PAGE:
The Dealmap, which aggregates local offers and displays them on a Google-powered map. This makes a natural, almost obvious addition to Google's range of local business products as it expands its mobile and social platforms. The acquisition of The Dealmap is a signal that deals will be integrated directly into Google Maps and other location searches, but the details remain to be seen. Google has quite a few location services on the table right now, and they don't yet sync up into a coherent user experience.Google continues its plodding march into the local deals space. They've just acquired
The Dealmap displays offers from major local deals providers, including Groupon, who rejected a $6 billion acquisition offer from Google late last year. Meanwhile, Google has launched its own competing daily deals business, Google Offers, in Portland, Oregon, and recently expanding to New York City, Oakland, and San Francisco. Google also offers a check-in deal service, Latitude, which is slowly rolling out nationwide.
This acquisition is sure to have interesting implications for Microsoft, who have been partnered with The Dealmap for their competing Bing Deals service.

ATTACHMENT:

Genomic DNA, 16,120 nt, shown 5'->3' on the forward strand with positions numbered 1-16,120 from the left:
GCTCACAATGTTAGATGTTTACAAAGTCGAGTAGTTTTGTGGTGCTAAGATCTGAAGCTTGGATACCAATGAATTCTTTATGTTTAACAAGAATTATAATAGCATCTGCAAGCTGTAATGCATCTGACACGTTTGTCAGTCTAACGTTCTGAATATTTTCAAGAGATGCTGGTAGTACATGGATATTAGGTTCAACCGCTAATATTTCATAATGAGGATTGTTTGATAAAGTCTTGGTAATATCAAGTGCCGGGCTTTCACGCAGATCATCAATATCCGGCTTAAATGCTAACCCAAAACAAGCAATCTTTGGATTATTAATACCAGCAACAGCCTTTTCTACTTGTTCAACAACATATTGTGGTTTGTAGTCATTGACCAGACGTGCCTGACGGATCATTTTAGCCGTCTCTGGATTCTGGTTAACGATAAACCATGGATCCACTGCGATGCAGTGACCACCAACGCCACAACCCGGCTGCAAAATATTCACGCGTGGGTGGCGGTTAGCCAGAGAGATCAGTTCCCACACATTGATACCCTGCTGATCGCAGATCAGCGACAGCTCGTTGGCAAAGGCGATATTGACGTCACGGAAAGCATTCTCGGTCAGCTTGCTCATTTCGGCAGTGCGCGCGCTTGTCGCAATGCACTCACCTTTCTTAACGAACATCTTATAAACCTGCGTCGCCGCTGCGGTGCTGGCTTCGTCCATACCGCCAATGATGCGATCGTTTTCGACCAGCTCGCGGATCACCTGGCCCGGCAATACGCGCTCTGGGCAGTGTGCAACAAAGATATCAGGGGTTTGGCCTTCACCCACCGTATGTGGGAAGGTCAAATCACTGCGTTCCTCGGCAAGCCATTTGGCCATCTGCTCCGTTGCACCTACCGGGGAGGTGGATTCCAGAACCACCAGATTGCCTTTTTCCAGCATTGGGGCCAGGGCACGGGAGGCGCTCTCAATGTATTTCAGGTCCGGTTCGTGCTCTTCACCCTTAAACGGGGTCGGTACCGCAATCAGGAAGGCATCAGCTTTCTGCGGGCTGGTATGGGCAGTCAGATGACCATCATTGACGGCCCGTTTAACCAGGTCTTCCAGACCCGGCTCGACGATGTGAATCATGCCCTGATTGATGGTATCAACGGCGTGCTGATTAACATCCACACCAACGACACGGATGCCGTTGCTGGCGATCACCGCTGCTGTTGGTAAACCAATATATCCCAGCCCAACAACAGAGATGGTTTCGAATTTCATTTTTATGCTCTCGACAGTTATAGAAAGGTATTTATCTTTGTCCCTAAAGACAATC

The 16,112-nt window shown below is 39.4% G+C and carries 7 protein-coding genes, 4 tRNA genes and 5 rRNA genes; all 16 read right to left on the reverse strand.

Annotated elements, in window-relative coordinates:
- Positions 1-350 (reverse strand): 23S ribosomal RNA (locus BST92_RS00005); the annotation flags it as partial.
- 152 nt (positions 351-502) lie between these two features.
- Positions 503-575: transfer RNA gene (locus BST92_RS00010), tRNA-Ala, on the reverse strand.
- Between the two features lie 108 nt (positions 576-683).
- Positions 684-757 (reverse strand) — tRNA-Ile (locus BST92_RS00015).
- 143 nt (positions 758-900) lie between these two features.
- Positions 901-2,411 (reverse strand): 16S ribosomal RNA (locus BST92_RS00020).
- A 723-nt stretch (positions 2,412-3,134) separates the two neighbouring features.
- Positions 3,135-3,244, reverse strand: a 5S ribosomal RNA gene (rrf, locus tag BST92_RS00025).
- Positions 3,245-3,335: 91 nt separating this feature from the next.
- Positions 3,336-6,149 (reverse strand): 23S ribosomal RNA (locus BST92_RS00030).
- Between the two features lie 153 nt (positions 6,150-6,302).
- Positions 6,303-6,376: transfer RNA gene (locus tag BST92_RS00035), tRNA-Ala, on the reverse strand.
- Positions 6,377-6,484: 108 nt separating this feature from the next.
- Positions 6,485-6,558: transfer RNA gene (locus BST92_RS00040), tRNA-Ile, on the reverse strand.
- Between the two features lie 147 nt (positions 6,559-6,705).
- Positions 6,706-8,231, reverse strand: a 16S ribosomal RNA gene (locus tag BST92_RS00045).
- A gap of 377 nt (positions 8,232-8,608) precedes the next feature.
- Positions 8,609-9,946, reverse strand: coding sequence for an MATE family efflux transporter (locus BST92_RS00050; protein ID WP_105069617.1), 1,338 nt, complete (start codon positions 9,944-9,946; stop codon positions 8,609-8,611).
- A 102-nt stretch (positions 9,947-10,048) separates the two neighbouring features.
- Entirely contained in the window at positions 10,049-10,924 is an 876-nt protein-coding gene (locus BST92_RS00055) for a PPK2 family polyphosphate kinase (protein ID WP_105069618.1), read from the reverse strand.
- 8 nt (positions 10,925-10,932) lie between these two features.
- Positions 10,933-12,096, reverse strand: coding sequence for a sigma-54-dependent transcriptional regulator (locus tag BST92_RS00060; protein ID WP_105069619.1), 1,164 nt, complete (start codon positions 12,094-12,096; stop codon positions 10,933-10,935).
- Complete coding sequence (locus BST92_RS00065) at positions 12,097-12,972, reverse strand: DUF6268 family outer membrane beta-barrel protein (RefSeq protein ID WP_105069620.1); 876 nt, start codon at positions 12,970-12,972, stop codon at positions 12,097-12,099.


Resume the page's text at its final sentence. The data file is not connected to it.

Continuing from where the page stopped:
Google, the giant that it is, doesn't have to worry about scale, but it is moving against entrenched competitors, such as Groupon, LivingSocial and Foursquare, who have been solely devoted to building these capabilities all this time. Google is building these applications slowly, one piece at a time, and there's no clear path to adoption for users. Google users already see bits and pieces of these services across various applications, but there's no starting point as obvious as a Groupon email landing in one's inbox.
Google has acquired other startups working on local business this year, such as TalkBin, a mobile service that lets users communicate with local businesses in real time. Whether that was an acquisition for talent, technology or both, it's clear that Google wants a wide range of options for how to proceed in this space. What will that look like on the user end?
Google Maps is a natural place to integrate deals into location searches, but how do Latitude check-ins play in? How will these services integrate into Google Plus, which does currently feature location check-ins, but in a sparse and half-finished way, especially on iOS? Google's whole business is built on precisely-targeted advertising, but Google ads come at users from all directions as they navigate between the various Google services. The Dealmap would make a welcome addition to local searches for shopping or restaurants, but it only addresses part of Google's relationship to local businesses and their customers.